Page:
Years old: Hyphen or no hyphen?

 

Today we’re discussing when to hyphenate the phrases years old and year old.

Let’s take a look at two sentences:

His son is four years old.
He has a four year old boy.

In the first sentence, you would not use hyphens. In the second sentence, you would, making it four-year-old boy. This is because the phrase four year old is modifying the noun boy.

A good clue to determine whether you should hyphenate the year old phrase is to see if a noun comes after it. If there is a noun, hyphenate:

six-year-old toy
fifty-year-old whiskey
eight-year-old cat

If the sentence is simply stating that someone or something is so many years old, then don’t use a hyphen:

Her dad turned sixty years old today.
His baseball card is seventy years old.

Quiz
Determine whether the words in italics should be hyphenated. The answers are at the bottom.

1) Sasha is eight years old.
2) She has a three year old turtle.
3) Maddie is a five year old girl.
4) The painting is one hundred years old.
5) He ate the hamburger that was fourteen years old.
6) He ate a fourteen year old hamburger.

Answers:

1) not hyphenated 2) hyphenated; three-year-old turtle 3) hyphenated; five-year-old girl. 4) not hyphenated 5) not hyphenated 6) hyphenated; fourteen-year-old hamburger.

Erin Servais has more than a decade of copy editing experience. Learn more about working with her on your next project: dotanddashllc.com

Advertisements

16 thoughts on “Years old: Hyphen or no hyphen?

  1. I thought you might also add to this post the variation of when we refer to a person by their age, without any other modifiers: “Only a ninety-year old would say such a funny thing.” Or, “I have two kids, a three-year old and a ten-year old.” I’m not sure the best way to articulate the rule, but I’ve done it correctly, right? Just checking.

    • No, not right. You can’t hyphenate half of a phrase, It’s either “a ninety-year-old” or “a ninety year old”. I’m not sure which. I was hoping this site would help, but no 😦

      • Actually, you would hyphenate it (“a 90-year-old”) because the noun is implied. Also, most style books recommend using digits for numbers 10 and above. There are exceptions (if you were talking about “twenty 13-year-old boys”, for example, as “20 13-year-old boys” would look too confusing). Hope that helps.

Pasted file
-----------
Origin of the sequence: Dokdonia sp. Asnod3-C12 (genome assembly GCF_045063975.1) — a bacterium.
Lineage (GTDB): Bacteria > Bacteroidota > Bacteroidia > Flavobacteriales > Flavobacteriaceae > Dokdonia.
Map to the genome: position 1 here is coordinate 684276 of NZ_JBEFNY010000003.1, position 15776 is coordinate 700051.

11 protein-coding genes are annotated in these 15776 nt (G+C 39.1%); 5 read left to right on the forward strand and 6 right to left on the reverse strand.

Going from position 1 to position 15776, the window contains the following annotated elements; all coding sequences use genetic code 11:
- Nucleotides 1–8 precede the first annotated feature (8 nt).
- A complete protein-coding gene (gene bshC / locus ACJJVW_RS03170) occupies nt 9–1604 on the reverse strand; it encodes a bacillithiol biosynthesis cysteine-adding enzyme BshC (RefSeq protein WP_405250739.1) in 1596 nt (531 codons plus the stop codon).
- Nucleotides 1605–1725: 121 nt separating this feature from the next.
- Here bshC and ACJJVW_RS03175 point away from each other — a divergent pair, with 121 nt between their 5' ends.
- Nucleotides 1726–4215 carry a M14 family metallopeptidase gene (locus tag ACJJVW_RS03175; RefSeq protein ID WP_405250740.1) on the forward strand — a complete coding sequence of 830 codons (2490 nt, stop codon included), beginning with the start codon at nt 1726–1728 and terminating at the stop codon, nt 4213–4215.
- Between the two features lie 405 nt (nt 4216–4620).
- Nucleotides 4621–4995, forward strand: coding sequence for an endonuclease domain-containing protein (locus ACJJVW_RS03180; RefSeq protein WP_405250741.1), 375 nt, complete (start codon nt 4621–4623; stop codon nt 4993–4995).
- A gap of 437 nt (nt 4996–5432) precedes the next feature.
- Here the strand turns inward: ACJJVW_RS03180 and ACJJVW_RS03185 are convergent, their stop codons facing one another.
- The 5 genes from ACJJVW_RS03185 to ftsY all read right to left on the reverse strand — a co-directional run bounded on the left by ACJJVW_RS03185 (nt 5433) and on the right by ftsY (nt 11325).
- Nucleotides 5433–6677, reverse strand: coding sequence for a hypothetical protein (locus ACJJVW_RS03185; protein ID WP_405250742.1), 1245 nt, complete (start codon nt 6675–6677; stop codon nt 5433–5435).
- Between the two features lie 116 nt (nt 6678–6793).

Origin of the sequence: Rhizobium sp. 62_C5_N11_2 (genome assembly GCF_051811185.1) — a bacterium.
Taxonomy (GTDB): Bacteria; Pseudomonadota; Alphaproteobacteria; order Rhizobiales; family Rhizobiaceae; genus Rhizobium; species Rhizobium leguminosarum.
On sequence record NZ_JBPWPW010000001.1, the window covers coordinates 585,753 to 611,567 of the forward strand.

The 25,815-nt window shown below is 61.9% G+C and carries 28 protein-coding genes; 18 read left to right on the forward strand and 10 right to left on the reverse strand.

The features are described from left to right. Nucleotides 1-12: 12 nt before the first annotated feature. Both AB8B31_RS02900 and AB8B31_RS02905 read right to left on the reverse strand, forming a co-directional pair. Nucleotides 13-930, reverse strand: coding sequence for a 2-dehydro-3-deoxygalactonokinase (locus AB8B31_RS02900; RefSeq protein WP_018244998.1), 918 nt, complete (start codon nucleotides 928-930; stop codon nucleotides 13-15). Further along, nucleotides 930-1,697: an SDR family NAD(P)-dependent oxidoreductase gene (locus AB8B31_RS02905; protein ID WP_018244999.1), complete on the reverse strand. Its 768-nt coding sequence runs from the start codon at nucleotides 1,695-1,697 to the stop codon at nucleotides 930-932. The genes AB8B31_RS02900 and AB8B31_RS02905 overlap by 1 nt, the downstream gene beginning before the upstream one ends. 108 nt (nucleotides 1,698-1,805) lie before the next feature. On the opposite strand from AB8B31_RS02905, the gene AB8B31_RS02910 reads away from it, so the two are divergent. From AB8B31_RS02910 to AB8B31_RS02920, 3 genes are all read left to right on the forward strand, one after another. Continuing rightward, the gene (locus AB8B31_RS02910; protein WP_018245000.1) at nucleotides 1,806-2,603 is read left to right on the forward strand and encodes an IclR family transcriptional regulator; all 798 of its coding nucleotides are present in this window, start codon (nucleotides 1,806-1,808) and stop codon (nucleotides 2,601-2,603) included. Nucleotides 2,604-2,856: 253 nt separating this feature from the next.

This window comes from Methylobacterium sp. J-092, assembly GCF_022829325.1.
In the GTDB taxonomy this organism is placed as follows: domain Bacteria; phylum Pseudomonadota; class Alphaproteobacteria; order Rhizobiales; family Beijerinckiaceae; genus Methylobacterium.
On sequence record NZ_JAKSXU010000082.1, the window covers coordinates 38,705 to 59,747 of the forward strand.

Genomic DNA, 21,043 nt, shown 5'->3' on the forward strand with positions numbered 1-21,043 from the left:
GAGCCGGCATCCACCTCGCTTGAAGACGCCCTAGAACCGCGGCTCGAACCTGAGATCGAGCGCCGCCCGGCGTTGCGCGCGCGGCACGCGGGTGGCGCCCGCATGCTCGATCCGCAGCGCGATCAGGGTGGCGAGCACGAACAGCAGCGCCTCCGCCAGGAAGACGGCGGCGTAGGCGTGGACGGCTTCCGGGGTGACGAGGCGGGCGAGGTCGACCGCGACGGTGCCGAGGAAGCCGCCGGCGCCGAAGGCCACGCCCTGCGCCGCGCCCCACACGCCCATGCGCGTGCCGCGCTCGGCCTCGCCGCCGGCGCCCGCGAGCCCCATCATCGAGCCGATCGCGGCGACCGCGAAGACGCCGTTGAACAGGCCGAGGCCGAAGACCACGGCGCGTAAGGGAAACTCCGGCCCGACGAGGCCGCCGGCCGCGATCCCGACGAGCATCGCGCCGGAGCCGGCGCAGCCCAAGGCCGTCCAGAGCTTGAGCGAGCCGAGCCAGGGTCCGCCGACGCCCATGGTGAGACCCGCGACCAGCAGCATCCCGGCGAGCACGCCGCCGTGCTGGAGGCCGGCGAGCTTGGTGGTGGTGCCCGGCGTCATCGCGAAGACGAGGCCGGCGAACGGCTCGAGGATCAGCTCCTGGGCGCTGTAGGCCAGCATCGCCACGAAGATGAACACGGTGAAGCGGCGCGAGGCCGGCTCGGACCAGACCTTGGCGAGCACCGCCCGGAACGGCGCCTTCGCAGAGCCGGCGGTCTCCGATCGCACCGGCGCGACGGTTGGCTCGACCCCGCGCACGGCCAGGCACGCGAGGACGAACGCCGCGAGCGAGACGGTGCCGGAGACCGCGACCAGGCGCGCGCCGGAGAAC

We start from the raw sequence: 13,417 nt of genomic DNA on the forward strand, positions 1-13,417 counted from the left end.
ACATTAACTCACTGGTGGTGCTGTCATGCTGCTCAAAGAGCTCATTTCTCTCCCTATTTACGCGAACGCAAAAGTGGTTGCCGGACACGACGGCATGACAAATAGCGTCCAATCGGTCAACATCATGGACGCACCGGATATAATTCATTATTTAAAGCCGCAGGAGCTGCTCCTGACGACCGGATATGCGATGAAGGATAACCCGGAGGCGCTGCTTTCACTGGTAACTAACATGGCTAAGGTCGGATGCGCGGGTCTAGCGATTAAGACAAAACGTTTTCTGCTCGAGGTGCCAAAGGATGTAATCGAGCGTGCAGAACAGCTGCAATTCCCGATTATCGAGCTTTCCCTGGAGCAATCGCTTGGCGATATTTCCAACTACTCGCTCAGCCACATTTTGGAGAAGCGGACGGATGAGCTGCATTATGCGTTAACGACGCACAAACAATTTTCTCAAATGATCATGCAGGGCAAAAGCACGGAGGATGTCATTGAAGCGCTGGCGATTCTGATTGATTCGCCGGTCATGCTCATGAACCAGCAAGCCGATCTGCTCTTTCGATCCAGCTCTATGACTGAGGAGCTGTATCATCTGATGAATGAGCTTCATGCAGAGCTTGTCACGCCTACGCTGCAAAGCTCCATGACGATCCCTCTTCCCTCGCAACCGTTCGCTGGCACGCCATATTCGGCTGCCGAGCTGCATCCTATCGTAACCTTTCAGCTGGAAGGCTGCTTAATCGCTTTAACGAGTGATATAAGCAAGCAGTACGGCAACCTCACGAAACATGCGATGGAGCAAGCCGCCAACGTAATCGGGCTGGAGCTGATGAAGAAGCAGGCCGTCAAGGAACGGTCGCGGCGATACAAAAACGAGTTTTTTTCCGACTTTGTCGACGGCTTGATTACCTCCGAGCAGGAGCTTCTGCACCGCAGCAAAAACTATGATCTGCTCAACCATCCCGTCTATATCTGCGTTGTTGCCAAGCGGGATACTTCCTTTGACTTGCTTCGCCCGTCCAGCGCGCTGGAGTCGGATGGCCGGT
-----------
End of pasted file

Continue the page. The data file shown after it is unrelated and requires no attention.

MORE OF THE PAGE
• Actually, you would hyphenate it (“a 90-year-old”) because the noun is implied. Also, most style books recommend using digits for numbers 10 and above. There are exceptions (if you were talking about “twenty 13-year-old boys”, for example, as “20 13-year-old boys” would look too confusing). Hope that helps.

      • I think “a ninety-year-old,” while treated as a noun unto itself, is actually an adjective for a noun that has been dropped: “a ninety-year-old person.” The trailing noun can only be dropped because it is understood/implied, and goes without saying. But we would still hyphenate “ninety-year-old” as any other phrase with a noun coming after it.

  2. In CP (Canadian Press) style, fourteen would be written as a number, as in: a 14-year-old hamburger (eating it is OUT of the question 😉 ). Does AP style not have the same guideline?

  3. What if it’s in a series, as in one- two- and three-year-olds? Should there be commas to separate them as in one-, two-, and three-year-olds? It doesn’t look right. Or should it be written without the dashes as in one, two, and three-year-olds?

  4. I have the same question as Kevin. It is my understanding that, when used as a noun, no hyphens are used. The fourteen year old at the donut. The fourteen-year-old girl at the donut. But I’m not sure and have been scouring the internet to find out. This site did not help!

  5. A ninety-seven year old woman
    A twenty-five year old man
    An eleven year old girl
    A seven year old boy

    A twenty-five year old man and his twenty-two year old wife
    A thirty-three year old woman with her seven year old son and eight year old daughter

Leave a Reply

Fill in your details below or click an icon to log in:

WordPress.com Logo

You are commenting using your WordPress.com account. Log Out / Change )

Twitter picture

You are commenting using your Twitter account. Log Out / Change )

Facebook photo

You are commenting using your Facebook account. Log Out / Change )

Google+ photo

You are commenting using your Google+ account. Log Out / Change )

Connecting to %s